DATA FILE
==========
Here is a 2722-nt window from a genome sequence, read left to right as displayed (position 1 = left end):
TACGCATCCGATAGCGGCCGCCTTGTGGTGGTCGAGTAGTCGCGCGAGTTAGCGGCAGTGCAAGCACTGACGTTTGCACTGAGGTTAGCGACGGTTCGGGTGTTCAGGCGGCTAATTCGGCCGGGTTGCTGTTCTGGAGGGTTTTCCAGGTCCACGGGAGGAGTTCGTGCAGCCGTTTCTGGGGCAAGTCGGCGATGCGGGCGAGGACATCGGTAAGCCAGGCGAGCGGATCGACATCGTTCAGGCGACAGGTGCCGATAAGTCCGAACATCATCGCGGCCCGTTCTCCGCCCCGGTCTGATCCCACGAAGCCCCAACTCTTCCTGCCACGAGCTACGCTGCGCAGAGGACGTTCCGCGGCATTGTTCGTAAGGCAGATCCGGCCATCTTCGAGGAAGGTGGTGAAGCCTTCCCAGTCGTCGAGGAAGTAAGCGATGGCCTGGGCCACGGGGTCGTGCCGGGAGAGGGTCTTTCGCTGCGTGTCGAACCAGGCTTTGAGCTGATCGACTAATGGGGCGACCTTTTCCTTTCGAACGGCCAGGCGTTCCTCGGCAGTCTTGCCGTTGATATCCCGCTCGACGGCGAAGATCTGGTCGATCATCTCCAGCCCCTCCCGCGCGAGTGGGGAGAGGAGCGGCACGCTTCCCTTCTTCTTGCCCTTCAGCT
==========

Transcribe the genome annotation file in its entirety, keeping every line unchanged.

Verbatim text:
Here is a 2722-nt window from a genome sequence, read left to right as displayed (position 1 = left end):
TACGCATCCGATAGCGGCCGCCTTGTGGTGGTCGAGTAGTCGCGCGAGTTAGCGGCAGTGCAAGCACTGACGTTTGCACTGAGGTTAGCGACGGTTCGGGTGTTCAGGCGGCTAATTCGGCCGGGTTGCTGTTCTGGAGGGTTTTCCAGGTCCACGGGAGGAGTTCGTGCAGCCGTTTCTGGGGCAAGTCGGCGATGCGGGCGAGGACATCGGTAAGCCAGGCGAGCGGATCGACATCGTTCAGGCGACAGGTGCCGATAAGTCCGAACATCATCGCGGCCCGTTCTCCGCCCCGGTCTGATCCCACGAAGCCCCAACTCTTCCTGCCACGAGCTACGCTGCGCAGAGGACGTTCCGCGGCATTGTTCGTAAGGCAGATCCGGCCATCTTCGAGGAAGGTGGTGAAGCCTTCCCAGTCGTCGAGGAAGTAAGCGATGGCCTGGGCCACGGGGTCGTGCCGGGAGAGGGTCTTTCGCTGCGTGTCGAACCAGGCTTTGAGCTGATCGACTAATGGGGCGACCTTTTCCTTTCGAACGGCCAGGCGTTCCTCGGCAGTCTTGCCGTTGATATCCCGCTCGACGGCGAAGATCTGGTCGATCATCTCCAGCCCCTCCCGCGCGAGTGGGGAGAGGAGCGGCACGCTTCCCTTCTTCTTGCCCTTCAGCT